The governor, who drew a crowd of hundreds in front of a Macy's store at the Voorhees Town Center, said he would prefer that charter schools operate in struggling, rather than high-performing, school districts, a position he had expressed Tuesday in his speech in Trenton.
When asked why his administration would approve the Regis Academy Charter School, which hopes to serve 450 students in kindergarten through eighth grade from Cherry Hill, Voorhees, Lawnside, and Somerdale, Christie said the law didn't restrict where charter schools could open.
"I am not a king, despite the fact that I would love to be," Christie said after passionate questioning from Alan Ehrlach, a Cherry Hill resident. "I have to operate within the law."
The four districts from which Regis would draw are projected to lose a combined $2.8 million in state aid, which could mean larger class sizes and teacher layoffs, according to the Cherry Hill School District.
"Public funding is being taken away from high-performing school districts; we don't agree with that," Stephanie Jacovini, 40, said in an interview before the governor arrived.
Jacovini's daughter has just started kindergarten. Stephanie Jacovini and her friend, Jeanine Martin, 36, moved from Philadelphia to Voorhees specifically for the school district.
"We live here because we can educate all three of our kids in a high-performing district for a fraction of the price of Center City," said Martin, whose children are ages 4, 7, and 9.
The Cherry Hill School District is fighting the charter school in court: It is challenging Regis' charter approval.
Regis would open at the Solid Rock Worship Center, a nondenominational, predominantly African American church. The Rev. Amir Khan, pastor of Solid Rock, sits on a committee of African American pastors that he said has met frequently with Christie on the issue of charter schools.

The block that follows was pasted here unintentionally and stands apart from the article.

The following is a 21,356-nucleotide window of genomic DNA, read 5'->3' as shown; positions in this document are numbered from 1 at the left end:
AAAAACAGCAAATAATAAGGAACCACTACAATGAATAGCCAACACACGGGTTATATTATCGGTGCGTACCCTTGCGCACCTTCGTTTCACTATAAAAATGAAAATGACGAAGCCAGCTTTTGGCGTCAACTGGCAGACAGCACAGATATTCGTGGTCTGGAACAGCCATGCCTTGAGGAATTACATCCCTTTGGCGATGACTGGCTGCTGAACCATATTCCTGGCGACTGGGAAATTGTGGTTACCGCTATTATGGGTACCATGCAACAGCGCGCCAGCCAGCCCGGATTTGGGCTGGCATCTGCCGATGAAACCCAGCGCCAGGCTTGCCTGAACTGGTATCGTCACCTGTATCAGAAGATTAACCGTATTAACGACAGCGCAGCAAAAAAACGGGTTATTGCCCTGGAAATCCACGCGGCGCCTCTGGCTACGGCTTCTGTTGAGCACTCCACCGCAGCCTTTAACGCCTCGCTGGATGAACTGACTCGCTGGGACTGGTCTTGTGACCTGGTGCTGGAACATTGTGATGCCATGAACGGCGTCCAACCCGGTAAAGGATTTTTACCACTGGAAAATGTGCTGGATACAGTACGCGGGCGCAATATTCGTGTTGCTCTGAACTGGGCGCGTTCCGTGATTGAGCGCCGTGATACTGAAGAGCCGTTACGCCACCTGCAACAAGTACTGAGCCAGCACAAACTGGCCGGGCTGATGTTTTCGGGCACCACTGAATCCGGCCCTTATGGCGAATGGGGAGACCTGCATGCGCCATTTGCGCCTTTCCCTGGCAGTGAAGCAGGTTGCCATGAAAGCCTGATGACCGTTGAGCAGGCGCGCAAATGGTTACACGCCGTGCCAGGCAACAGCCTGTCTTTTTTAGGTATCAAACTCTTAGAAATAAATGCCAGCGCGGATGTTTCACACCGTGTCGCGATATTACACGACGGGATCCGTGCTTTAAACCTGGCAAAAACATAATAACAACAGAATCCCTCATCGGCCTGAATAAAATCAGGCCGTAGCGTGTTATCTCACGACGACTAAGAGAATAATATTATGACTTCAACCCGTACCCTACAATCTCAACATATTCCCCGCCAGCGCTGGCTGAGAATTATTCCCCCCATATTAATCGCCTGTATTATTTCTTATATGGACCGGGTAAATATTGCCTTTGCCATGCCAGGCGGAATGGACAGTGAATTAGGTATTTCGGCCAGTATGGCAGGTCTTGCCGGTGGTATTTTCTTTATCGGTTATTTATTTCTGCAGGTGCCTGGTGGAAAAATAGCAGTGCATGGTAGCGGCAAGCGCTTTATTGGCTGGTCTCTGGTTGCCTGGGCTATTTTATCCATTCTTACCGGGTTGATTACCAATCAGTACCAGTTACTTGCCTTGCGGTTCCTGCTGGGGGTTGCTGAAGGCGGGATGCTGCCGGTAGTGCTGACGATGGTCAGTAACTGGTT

But when Ehrlach shouted at Christie about his connections with Khan, Christie said he didn't know who he was talking about.
"Amir Khan?" the governor asked, before shouting Ehrlach down, saying that it was interruptions by questioners like him that didn't "allow for civil discourse in this state," a line that received loud applause.
Christie urged the four people who spoke up about the Regis Academy to call their legislators and ask them to pass a charter school reform bill.
But Julia Sass Rubin, a spokeswoman for Save Our Schools, a group fighting for more transparency and local control in the charter school approval process, said that they were not looking to bar charter schools from areas like Cherry Hill, but that they wanted parents in every district to have a greater say on whether to accept charter schools in their communities.
"Our position has always been that money shouldn't give you more democracy," she said in an interview.
During his opening remarks at the town hall, Christie focused on his plan to cut income taxes 10 percent, which he would phase in over three years.
Among Democratic legislators, the tax cut Christie proposed was easily the most controversial piece of his State of the State address Tuesday. They said the cuts would mostly benefit the rich and wondered where he would find more than $1 billion in the budget to pay for them.
But at the town hall, only one person asked Christie about it.
Attoh Moutchia, 43, a Democratic committeeman from Lindenwold, asked Christie whether the tax cut would take money away from the schools.
Christie said that the Democrats were presenting a false choice, that taxpayers deserve to get their money back.
Earlier, he mocked Democratic critics of his tax cut. "It's like your money is just stuck in their cold, dead hand," he said. "Nobody knows better how to spend your money but you."
He started the day Wednesday on NBC's Today show and then on MSNBC's Morning Joe.
The morning-show hosts preferred to quiz him mostly on his vice presidential aspirations. Christie has endorsed GOP presidential front-runner Mitt Romney and has campaigned hard for him. The crucial South Carolina primary is just days away.
Christie said Romney hasn't asked him to be vice president.
"I have said all along I want to be governor of New Jersey," Christie said on NBC. "If you're a betting guy, bet on me being governor of New Jersey after 2012. I think it is rude and wrong to say you wouldn't do something you haven't been asked to do."
Christie, who plans to go to Irvington on Friday, said that, in the coming months, he would hold town-hall meetings several times a week all over the state to sell his plans.
Contact staff writer Joelle Farrell at email@example.com, 856-779-3237, or @joellefarrell on Twitter.
Staff writer James Osborne contributed to this article.